Cigarette leader Altria to acquire UST Altria, the U.S. leader in cigarettes, wants to be No. 1 in smokeless tobacco products, too. The owner of the nation's biggest cigarette seller said Monday that it will buy UST, the maker of Skoal and Copenhagen, in a $10.4 billion deal that is part of the wider consolidation of the global tobacco industry. Observers say Lorillard, which was spun off from Loews Corp. in June, could be next on the list of potential targets. Altria owns the Marlboro brand and the nation's biggest cigarette maker, Philip Morris USA. It has been test marketing Marlboro brand smokeless products, but analysts say the results have been disappointing. Its acquisition of UST will give it a strong position in smokeless tobacco, a segment of the U.S. market that is growing as cigarettes decline.

P&G selling Noxzema rights, trademarks Procter & Gamble Co. has agreed to sell the rights and trademarks to its Noxzema skin care brand to suburban Chicago-based hair care products maker Alberto-Culver Co. Both companies confirmed the deal Monday. P&G beauty products spokesman Sean Parker says the sale reflects a strategic shift that will allow Cincinnati-based P&G to focus on its Olay and Doctor's Dermatologic Formula anti-aging brands. The company says the agreement includes existing business in the United States, Canada and part of Latin America. P&G will retain its mostly male-focused Noxzema shave care, deodorant and body cleanser business in Western Europe. Terms of the deal were not disclosed. Noxzema was created in 1914 and was acquired by P&G in 1989.

Manitou BF SA to buy Gehl, expand in U.S. Manitou BF SA, a French manufacturer of forklifts, agreed to buy construction and agriculture equipment maker Gehl Co. for $331 million to expand in the U.S. market. The cash offer is worth $30 a share, according to an e-mailed statement from Ancenis, France-based Manitou, Gehl's largest shareholder.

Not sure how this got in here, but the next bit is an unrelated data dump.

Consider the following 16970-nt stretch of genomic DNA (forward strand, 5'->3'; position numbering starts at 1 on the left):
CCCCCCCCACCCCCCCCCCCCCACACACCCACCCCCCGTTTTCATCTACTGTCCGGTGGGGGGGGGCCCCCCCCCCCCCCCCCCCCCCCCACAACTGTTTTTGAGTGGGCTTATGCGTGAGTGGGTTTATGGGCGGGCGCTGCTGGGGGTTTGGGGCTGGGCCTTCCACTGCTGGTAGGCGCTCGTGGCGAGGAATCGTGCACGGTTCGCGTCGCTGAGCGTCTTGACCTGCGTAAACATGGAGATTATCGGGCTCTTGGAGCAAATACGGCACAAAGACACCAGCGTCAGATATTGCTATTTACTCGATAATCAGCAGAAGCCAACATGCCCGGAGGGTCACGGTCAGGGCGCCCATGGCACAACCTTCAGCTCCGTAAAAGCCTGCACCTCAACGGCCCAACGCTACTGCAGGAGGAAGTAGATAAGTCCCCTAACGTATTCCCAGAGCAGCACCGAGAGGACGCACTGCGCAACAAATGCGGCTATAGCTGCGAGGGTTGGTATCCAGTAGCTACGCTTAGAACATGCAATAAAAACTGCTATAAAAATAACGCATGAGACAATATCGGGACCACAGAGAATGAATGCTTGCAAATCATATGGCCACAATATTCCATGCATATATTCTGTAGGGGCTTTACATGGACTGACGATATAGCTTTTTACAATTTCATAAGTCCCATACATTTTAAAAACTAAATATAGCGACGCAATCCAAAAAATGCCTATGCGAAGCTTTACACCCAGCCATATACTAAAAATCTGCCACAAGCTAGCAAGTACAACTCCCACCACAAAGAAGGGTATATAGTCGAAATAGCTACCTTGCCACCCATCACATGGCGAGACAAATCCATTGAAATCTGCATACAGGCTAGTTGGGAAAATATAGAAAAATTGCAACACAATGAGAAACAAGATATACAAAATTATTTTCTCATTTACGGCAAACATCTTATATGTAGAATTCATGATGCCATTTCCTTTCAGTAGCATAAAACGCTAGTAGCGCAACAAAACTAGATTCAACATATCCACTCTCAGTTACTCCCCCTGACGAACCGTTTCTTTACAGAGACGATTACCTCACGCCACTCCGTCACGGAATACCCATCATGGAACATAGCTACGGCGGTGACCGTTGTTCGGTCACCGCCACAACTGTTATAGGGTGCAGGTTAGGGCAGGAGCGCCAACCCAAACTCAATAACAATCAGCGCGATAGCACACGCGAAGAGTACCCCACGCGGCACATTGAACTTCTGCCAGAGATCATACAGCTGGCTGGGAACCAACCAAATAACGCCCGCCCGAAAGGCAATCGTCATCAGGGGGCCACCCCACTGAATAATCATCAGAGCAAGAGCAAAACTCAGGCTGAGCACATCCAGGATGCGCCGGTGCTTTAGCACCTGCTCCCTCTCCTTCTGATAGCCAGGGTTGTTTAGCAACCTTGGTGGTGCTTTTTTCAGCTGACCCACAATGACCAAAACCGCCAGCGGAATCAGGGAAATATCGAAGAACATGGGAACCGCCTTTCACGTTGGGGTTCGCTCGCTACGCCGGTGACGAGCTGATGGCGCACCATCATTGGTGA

Judge rejects Broadcom co-founder plea deal A federal judge rejected a plea deal that had called for Broadcom Corp. co-founder Henry Samueli to get probation rather than prison for his role in a stock options backdating case that led to the largest corporate writedown of its kind. U.S. District Court Judge Cormac J. Carney wrote that the deal calling for five years probation and $12 million in payments by Samueli would erode public trust in the judicial system. Samueli has pleaded guilty under the plea agreement to lying to investigators for the Securities and Exchange Commission. Broadcom, an Irvine, Calif.-based telecommunications chip maker, was forced to write down $2.2 billion in profits after the options backdating was uncovered.

Consumer borrowing at seven-month low Borrowing by consumers slipped in July to the weakest pace in seven months, reflecting a big slowdown in demand for car loans. The Federal Reserve reported that consumer borrowing grew at an annual rate of just 2.1 percent in July, the slowest pace since a 1.9 percent rise last December. The slowdown reflects a tiny 0.5 percent rate of growth in the category that includes auto loans, down from a 6.1 percent surge in June. Automakers said demand for cars fell in July to the lowest level in 16 years. The category that includes credit cards grew at an annual rate of 4.8 percent in July, up from a growth rate of 3.5 percent in June.